Rabin wins Israeli party leadership in vote that may affect Mideast talks

February 20, 1992|By Clyde Haberman | Clyde Haberman,New York Times News Service

JERUSALEM -- In a vote that may affect the shape of Israel's next government and the course of Middle East peace talks, Yitzhak Rabin defeated Shimon Peres early today for the leadership of the opposition Labor Party in national elections early this summer.

But in a four-candidate party primary, the first such vote ever conducted in Israel, it was not clear how solidly Mr. Rabin held the 40 percent share he needs to avoid a runoff next Wednesday against Mr. Peres, the incumbent leader and his political rival for nearly two decades.

He was over that mark this morning. But the vote totals were unofficial, awaiting certification later in the day, and Mr. Rabin stopped short of claiming outright victory.

Still, Mr. Rabin, a former prime minister and a former army chief of staff, sounded like the winner for the right to lead the Israeli opposition in the elections for Parliament on June 23 against Prime Minister Yitzhak Shamir's Likud bloc.

He said, "Both the fact that I'm first, and the sectors that supported me, prove how right my claim is that we can beat the Likud if we find the right candidate."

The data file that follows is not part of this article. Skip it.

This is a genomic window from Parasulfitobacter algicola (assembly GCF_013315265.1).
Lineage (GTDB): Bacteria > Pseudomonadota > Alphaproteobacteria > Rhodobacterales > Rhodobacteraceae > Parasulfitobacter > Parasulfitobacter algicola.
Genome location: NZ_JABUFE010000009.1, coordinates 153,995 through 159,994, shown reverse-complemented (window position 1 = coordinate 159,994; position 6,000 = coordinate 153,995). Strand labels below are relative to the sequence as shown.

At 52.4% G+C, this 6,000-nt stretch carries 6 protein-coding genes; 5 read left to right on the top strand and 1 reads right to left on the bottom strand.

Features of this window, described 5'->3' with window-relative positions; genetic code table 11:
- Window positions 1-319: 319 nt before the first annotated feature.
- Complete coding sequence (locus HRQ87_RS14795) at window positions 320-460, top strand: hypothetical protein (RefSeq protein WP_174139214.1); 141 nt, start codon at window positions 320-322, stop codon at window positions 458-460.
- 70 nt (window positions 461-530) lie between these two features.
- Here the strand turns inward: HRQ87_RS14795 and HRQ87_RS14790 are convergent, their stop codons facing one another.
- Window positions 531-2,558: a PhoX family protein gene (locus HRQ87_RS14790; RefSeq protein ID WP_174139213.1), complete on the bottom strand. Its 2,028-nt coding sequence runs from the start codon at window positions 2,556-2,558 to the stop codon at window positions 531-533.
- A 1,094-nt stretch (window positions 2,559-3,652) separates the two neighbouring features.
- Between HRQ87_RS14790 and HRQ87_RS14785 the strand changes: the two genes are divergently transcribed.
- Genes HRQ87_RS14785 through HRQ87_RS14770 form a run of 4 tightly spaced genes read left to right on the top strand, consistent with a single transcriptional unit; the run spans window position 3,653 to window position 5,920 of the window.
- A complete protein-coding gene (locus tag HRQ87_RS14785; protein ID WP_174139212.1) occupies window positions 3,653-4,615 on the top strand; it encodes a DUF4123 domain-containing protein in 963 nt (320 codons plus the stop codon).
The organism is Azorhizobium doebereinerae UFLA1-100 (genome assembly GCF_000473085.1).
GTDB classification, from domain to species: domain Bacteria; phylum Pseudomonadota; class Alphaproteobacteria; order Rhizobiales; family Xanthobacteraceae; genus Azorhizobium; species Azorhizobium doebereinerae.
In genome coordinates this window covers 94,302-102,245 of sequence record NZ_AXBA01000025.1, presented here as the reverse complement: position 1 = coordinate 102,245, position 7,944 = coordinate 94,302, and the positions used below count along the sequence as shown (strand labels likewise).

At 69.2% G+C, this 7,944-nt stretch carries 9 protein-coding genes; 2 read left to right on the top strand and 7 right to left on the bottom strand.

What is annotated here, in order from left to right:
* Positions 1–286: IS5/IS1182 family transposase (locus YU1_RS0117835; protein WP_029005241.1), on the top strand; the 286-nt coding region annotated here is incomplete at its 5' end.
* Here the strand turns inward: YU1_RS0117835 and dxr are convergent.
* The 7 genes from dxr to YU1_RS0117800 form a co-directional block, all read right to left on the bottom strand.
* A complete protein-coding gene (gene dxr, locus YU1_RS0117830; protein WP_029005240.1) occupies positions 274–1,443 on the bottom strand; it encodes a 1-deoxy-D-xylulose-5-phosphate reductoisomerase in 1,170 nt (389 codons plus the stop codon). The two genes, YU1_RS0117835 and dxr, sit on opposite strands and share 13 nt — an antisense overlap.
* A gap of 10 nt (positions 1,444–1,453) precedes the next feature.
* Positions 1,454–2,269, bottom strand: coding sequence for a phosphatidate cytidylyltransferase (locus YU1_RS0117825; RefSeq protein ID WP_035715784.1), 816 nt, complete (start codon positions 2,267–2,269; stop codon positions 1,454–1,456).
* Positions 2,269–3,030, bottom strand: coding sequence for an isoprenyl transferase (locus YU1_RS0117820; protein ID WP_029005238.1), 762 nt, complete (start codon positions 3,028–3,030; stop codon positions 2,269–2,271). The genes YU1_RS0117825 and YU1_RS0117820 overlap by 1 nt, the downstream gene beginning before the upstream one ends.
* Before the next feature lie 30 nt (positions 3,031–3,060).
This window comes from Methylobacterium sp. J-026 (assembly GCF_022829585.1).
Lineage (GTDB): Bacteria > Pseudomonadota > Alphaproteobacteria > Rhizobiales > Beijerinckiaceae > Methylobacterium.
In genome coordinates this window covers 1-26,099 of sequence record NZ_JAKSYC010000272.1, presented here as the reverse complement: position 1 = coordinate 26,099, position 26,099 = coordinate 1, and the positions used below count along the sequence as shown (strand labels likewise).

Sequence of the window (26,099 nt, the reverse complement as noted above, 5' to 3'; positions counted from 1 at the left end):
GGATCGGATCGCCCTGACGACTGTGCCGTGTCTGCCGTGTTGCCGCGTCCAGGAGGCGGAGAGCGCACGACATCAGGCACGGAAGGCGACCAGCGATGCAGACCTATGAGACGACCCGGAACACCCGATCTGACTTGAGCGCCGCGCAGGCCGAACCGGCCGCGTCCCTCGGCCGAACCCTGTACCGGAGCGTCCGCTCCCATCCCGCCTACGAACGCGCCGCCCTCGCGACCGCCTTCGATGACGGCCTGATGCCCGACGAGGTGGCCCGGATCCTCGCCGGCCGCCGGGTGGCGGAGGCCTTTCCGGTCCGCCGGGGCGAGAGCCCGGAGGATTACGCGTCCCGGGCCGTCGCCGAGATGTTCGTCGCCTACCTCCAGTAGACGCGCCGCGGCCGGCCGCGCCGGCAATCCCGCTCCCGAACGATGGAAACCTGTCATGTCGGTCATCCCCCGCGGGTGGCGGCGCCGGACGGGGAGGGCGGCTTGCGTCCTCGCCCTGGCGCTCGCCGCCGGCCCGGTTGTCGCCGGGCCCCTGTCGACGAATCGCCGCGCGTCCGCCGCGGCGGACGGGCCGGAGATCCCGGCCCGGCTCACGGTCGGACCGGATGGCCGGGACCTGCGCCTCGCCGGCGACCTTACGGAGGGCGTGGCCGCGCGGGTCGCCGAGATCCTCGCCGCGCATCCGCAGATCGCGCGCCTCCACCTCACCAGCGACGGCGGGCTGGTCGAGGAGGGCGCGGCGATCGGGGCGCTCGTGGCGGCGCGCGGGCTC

Mr. Peres congratulated Mr. Rabin early today and said he did not plan to appeal the results. He said on Israel radio: "Of course, I would have been happy if the results were otherwise. But I accept this outcome."

It is always possible that a closer look at the totals might bring Mr. Rabin's total below the 40 percent threshold. If there were to be a runoff, some political commentators say, many of the votes that went this time to other candidates could fall Mr. Peres' way, making him a more formidable opponent in a two-way race.

An unofficial, final tally showed Mr. Rabin with 40.6 percent of the Labor Party votes; Mr. Peres with 34.5 percent; Israel Kessar, head of the Histadrut labor federation with 19.1 percent, and Ora Namir, a member of Parliament, with 5.6 percent. It was not clear to whom the small remaining number of votes went.

Mr. Kessar's performance was surprisingly strong. A widely held assumption is that the backbone of his support -- union leaders and Israeli Arabs -- would turn to Mr. Peres in a runoff.

Likud will choose its leader tonight at a meeting of its 3,000-member Central Committee. Political experts say the 76-year-old Mr. Shamir is almost certain to turn back challenges from two ambitious Cabinet members, Foreign Minister David Levy and Housing Minister Ariel Sharon.

A Likud decision this week to require the winner to get only a 40 percent share of the vote to avoid a runoff, instead of 50 percent as before, enhanced the prime minister's chances.

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